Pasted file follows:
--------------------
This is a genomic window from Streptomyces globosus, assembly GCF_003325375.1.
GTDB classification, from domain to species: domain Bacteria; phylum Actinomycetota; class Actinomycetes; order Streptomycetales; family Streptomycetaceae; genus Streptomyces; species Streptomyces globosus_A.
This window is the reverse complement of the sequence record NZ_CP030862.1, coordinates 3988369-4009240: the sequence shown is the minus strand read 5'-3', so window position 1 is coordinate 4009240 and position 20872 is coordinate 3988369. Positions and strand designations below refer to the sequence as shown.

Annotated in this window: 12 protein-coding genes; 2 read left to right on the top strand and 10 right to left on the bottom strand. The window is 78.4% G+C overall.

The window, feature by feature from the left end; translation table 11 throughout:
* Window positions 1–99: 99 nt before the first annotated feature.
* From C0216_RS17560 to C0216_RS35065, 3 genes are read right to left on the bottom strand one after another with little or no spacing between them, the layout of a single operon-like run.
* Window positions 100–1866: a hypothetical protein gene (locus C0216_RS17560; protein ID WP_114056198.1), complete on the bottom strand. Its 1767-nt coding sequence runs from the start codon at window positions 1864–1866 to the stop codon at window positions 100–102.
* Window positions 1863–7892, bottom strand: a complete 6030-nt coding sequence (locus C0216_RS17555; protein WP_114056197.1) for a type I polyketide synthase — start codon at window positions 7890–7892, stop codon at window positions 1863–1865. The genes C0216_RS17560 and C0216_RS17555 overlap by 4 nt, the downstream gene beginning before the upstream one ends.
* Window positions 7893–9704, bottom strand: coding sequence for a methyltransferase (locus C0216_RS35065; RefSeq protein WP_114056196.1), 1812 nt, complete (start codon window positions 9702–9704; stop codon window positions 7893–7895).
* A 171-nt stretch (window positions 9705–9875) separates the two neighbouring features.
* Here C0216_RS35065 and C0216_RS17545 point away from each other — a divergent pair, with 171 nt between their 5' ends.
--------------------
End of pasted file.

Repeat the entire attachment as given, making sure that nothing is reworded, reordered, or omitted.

This is a genomic window from Streptomyces globosus, assembly GCF_003325375.1.
GTDB classification, from domain to species: domain Bacteria; phylum Actinomycetota; class Actinomycetes; order Streptomycetales; family Streptomycetaceae; genus Streptomyces; species Streptomyces globosus_A.
This window is the reverse complement of the sequence record NZ_CP030862.1, coordinates 3988369-4009240: the sequence shown is the minus strand read 5'-3', so window position 1 is coordinate 4009240 and position 20872 is coordinate 3988369. Positions and strand designations below refer to the sequence as shown.

Annotated in this window: 12 protein-coding genes; 2 read left to right on the top strand and 10 right to left on the bottom strand. The window is 78.4% G+C overall.

The window, feature by feature from the left end; translation table 11 throughout:
* Window positions 1–99: 99 nt before the first annotated feature.
* From C0216_RS17560 to C0216_RS35065, 3 genes are read right to left on the bottom strand one after another with little or no spacing between them, the layout of a single operon-like run.
* Window positions 100–1866: a hypothetical protein gene (locus C0216_RS17560; protein ID WP_114056198.1), complete on the bottom strand. Its 1767-nt coding sequence runs from the start codon at window positions 1864–1866 to the stop codon at window positions 100–102.
* Window positions 1863–7892, bottom strand: a complete 6030-nt coding sequence (locus C0216_RS17555; protein WP_114056197.1) for a type I polyketide synthase — start codon at window positions 7890–7892, stop codon at window positions 1863–1865. The genes C0216_RS17560 and C0216_RS17555 overlap by 4 nt, the downstream gene beginning before the upstream one ends.
* Window positions 7893–9704, bottom strand: coding sequence for a methyltransferase (locus C0216_RS35065; RefSeq protein WP_114056196.1), 1812 nt, complete (start codon window positions 9702–9704; stop codon window positions 7893–7895).
* A 171-nt stretch (window positions 9705–9875) separates the two neighbouring features.
* Here C0216_RS35065 and C0216_RS17545 point away from each other — a divergent pair, with 171 nt between their 5' ends.